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Northland - Auckland

Northland is often referred to as the birthplace of the nation, as it was here that our founding document, the Treaty of Waitangi, was signed. It was also one of the first landing places for canoes from East Polynesia and the site of early European settlements. Pass through the Waipoua Forest on the way back to Auckland and visit Tane Mahuta.

Northland to Auckland
Total Distance 775 Km
Approx driving time 10 hours 45 minutes
Today Paihia28°

Base yourself in Paihia for the first leg of this journey; it's as alive as it is stunningly beautiful. Spend a day on the water, choosing from one of the many activities whether it be sailing, fishing, kayaking; or sample the shopping, restaurants and bars. There's something for everyone.

It was at Waitangi in 1840 that the Treaty of Waitangi was first signed between Maori chiefs and the British Crown. The ornately carved Te Whare Runanga, a beautiful meeting house, and the world's largest ceremonial waka (canoe) are well worth a look.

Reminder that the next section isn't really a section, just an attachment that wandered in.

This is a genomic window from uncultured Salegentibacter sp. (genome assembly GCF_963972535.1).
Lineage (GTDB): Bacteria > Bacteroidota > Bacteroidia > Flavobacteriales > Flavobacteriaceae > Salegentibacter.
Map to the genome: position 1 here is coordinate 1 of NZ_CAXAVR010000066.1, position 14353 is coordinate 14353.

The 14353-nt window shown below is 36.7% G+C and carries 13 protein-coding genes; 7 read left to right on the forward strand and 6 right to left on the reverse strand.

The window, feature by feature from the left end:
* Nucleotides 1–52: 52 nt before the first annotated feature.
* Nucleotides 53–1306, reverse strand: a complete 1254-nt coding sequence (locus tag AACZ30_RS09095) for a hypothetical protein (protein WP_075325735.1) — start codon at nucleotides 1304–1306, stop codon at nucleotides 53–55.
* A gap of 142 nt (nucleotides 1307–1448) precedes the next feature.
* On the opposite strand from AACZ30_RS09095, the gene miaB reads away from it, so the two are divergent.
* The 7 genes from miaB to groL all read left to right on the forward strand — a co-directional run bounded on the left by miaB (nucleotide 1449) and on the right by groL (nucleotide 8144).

Spend a day on the water, choosing from one of the many activities whether it be sailing, fishing, kayaking; or sample the shopping, restaurants and bars.

After Waitangi, just 4km west of Paihia are the Haruru Falls, cascading in a rare horseshoe shape. You can drive here, or for the more energetic, there is a 90-minute hike from the Waitangi Treaty Grounds along the edge of the Waitangi River including a boardwalk over mangroves.

Moving on from Waitangi, it's time to head north to the vibrant town of Kerikeri. With its craft markets and boutique vineyards, Kerikeri is a haven for artisans and foodies. Kerikeri also boasts Kemp House, New Zealand's oldest-standing European building. As you head north there are many side roads leading to beautiful beaches including Matauri Bay, Tauranga Bay, Taupo Bay and the Whangaroa Harbour, renowned for its big-game fishing.

Bay of Islands: Birthplace of a Nation

Waitangi Treaty Grounds